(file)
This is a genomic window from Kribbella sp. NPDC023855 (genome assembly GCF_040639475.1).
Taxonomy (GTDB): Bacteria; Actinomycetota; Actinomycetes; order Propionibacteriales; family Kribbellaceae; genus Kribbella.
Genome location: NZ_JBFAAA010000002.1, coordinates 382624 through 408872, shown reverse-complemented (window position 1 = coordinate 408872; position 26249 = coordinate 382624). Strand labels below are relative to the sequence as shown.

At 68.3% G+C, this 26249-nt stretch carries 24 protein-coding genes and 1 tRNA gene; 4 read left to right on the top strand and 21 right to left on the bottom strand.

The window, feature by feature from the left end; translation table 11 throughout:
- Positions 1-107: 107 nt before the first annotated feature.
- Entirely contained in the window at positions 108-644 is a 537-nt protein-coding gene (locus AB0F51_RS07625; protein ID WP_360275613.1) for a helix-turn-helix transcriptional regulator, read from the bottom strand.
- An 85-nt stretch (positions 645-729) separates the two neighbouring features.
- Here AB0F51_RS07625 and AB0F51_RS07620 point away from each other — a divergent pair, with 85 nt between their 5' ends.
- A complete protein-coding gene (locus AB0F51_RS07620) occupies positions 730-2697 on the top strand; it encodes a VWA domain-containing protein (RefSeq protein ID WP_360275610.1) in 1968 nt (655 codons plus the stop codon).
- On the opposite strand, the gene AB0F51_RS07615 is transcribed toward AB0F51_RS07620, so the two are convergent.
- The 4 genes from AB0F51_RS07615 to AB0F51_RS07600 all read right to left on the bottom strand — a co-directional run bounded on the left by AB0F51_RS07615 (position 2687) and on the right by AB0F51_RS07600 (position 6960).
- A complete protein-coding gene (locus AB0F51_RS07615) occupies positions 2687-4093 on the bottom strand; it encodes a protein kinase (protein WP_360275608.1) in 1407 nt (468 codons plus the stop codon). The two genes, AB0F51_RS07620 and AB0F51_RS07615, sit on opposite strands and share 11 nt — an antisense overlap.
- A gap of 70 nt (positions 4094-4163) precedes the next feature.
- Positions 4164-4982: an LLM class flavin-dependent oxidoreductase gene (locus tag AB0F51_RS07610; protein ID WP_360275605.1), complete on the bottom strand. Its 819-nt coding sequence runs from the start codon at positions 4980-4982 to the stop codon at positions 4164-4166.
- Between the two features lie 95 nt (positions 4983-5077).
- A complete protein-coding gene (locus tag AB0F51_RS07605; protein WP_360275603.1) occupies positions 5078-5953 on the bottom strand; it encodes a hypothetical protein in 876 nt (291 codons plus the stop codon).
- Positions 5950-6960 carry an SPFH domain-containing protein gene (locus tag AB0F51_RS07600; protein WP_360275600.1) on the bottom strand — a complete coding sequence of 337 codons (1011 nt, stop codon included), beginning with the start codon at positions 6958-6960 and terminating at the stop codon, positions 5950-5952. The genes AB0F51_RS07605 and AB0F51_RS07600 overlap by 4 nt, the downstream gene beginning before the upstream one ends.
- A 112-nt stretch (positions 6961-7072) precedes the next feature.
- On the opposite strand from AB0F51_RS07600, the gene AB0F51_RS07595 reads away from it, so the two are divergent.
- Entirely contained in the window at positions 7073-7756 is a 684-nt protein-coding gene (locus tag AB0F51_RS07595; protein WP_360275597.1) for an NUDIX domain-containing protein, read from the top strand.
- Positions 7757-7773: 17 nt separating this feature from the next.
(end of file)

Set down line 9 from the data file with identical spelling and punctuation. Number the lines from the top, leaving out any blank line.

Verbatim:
- Here AB0F51_RS07625 and AB0F51_RS07620 point away from each other — a divergent pair, with 85 nt between their 5' ends.